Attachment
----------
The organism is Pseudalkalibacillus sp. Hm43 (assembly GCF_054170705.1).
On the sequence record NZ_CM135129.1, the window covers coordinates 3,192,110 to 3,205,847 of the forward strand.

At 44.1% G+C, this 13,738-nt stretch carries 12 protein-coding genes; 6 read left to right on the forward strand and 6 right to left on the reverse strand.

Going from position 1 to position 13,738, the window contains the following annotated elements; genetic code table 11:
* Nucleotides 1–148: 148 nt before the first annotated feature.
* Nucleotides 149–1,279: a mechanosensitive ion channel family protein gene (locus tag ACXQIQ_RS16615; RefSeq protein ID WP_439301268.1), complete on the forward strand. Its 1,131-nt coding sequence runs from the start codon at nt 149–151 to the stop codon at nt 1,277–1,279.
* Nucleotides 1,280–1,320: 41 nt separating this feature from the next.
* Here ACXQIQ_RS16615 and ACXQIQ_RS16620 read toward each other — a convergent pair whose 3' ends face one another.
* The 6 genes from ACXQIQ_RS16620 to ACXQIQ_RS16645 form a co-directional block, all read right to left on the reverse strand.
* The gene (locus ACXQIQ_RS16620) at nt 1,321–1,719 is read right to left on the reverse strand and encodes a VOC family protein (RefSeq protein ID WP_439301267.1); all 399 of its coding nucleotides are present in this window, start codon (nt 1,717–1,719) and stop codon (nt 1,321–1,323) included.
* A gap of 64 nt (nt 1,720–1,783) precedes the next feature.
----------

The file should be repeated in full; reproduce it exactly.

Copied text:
The organism is Pseudalkalibacillus sp. Hm43 (assembly GCF_054170705.1).
On the sequence record NZ_CM135129.1, the window covers coordinates 3,192,110 to 3,205,847 of the forward strand.

At 44.1% G+C, this 13,738-nt stretch carries 12 protein-coding genes; 6 read left to right on the forward strand and 6 right to left on the reverse strand.

Going from position 1 to position 13,738, the window contains the following annotated elements; genetic code table 11:
* Nucleotides 1–148: 148 nt before the first annotated feature.
* Nucleotides 149–1,279: a mechanosensitive ion channel family protein gene (locus tag ACXQIQ_RS16615; RefSeq protein ID WP_439301268.1), complete on the forward strand. Its 1,131-nt coding sequence runs from the start codon at nt 149–151 to the stop codon at nt 1,277–1,279.
* Nucleotides 1,280–1,320: 41 nt separating this feature from the next.
* Here ACXQIQ_RS16615 and ACXQIQ_RS16620 read toward each other — a convergent pair whose 3' ends face one another.
* The 6 genes from ACXQIQ_RS16620 to ACXQIQ_RS16645 form a co-directional block, all read right to left on the reverse strand.
* The gene (locus ACXQIQ_RS16620) at nt 1,321–1,719 is read right to left on the reverse strand and encodes a VOC family protein (RefSeq protein ID WP_439301267.1); all 399 of its coding nucleotides are present in this window, start codon (nt 1,717–1,719) and stop codon (nt 1,321–1,323) included.
* A gap of 64 nt (nt 1,720–1,783) precedes the next feature.